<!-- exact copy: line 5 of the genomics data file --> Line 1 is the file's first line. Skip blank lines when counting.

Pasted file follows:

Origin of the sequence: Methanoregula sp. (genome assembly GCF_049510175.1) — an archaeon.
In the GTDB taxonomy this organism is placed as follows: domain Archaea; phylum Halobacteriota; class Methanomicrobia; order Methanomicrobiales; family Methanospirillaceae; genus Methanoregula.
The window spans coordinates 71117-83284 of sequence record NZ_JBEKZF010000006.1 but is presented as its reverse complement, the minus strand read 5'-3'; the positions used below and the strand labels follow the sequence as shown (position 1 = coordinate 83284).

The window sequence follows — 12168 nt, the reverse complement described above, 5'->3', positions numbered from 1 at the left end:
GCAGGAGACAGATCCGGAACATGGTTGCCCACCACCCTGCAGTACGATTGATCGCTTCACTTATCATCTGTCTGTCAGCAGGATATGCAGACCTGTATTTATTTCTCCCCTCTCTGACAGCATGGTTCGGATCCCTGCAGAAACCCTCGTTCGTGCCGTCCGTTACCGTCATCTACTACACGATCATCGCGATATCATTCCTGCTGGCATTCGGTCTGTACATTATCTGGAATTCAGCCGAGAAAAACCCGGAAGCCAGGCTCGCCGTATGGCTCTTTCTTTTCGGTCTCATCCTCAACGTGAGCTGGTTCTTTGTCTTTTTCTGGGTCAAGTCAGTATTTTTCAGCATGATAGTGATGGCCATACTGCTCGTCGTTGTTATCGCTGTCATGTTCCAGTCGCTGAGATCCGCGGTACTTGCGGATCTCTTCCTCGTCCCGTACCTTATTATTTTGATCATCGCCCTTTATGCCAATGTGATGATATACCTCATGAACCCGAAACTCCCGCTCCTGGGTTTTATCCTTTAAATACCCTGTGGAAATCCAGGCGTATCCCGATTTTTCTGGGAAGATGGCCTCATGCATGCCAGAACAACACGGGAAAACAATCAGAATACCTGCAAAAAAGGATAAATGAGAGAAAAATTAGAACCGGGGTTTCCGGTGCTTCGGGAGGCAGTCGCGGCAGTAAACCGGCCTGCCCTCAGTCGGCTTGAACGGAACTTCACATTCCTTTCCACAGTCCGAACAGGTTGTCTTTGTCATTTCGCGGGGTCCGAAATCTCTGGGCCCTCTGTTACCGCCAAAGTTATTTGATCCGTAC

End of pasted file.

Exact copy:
GCAGGAGACAGATCCGGAACATGGTTGCCCACCACCCTGCAGTACGATTGATCGCTTCACTTATCATCTGTCTGTCAGCAGGATATGCAGACCTGTATTTATTTCTCCCCTCTCTGACAGCATGGTTCGGATCCCTGCAGAAACCCTCGTTCGTGCCGTCCGTTACCGTCATCTACTACACGATCATCGCGATATCATTCCTGCTGGCATTCGGTCTGTACATTATCTGGAATTCAGCCGAGAAAAACCCGGAAGCCAGGCTCGCCGTATGGCTCTTTCTTTTCGGTCTCATCCTCAACGTGAGCTGGTTCTTTGTCTTTTTCTGGGTCAAGTCAGTATTTTTCAGCATGATAGTGATGGCCATACTGCTCGTCGTTGTTATCGCTGTCATGTTCCAGTCGCTGAGATCCGCGGTACTTGCGGATCTCTTCCTCGTCCCGTACCTTATTATTTTGATCATCGCCCTTTATGCCAATGTGATGATATACCTCATGAACCCGAAACTCCCGCTCCTGGGTTTTATCCTTTAAATACCCTGTGGAAATCCAGGCGTATCCCGATTTTTCTGGGAAGATGGCCTCATGCATGCCAGAACAACACGGGAAAACAATCAGAATACCTGCAAAAAAGGATAAATGAGAGAAAAATTAGAACCGGGGTTTCCGGTGCTTCGGGAGGCAGTCGCGGCAGTAAACCGGCCTGCCCTCAGTCGGCTTGAACGGAACTTCACATTCCTTTCCACAGTCCGAACAGGTTGTCTTTGTCATTTCGCGGGGTCCGAAATCTCTGGGCCCTCTGTTACCGCCAAAGTTATTTGATCCGTAC